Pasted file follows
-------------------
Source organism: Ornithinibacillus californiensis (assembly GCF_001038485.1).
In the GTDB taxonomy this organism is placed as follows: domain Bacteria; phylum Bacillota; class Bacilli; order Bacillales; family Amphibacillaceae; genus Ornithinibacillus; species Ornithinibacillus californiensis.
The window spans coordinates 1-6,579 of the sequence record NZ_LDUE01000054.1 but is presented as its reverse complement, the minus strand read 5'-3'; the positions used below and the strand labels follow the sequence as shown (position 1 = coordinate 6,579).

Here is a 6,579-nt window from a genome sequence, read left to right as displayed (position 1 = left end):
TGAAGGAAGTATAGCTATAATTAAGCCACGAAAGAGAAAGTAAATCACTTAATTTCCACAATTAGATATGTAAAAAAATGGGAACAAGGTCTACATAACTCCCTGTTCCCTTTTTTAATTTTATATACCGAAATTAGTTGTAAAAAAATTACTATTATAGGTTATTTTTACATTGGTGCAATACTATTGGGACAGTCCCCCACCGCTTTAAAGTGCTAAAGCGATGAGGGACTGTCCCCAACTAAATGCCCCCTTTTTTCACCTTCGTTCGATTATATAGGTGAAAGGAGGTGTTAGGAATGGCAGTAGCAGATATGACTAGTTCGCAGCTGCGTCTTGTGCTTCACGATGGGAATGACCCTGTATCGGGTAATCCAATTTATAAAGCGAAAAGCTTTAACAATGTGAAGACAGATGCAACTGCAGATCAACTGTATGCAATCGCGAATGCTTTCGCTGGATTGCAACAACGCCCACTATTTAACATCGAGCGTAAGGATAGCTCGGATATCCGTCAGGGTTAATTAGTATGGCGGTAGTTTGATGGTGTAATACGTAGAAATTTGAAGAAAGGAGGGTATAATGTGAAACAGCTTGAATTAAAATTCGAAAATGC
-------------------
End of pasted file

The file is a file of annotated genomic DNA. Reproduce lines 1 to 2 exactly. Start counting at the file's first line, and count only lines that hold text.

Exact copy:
Source organism: Ornithinibacillus californiensis (assembly GCF_001038485.1).
In the GTDB taxonomy this organism is placed as follows: domain Bacteria; phylum Bacillota; class Bacilli; order Bacillales; family Amphibacillaceae; genus Ornithinibacillus; species Ornithinibacillus californiensis.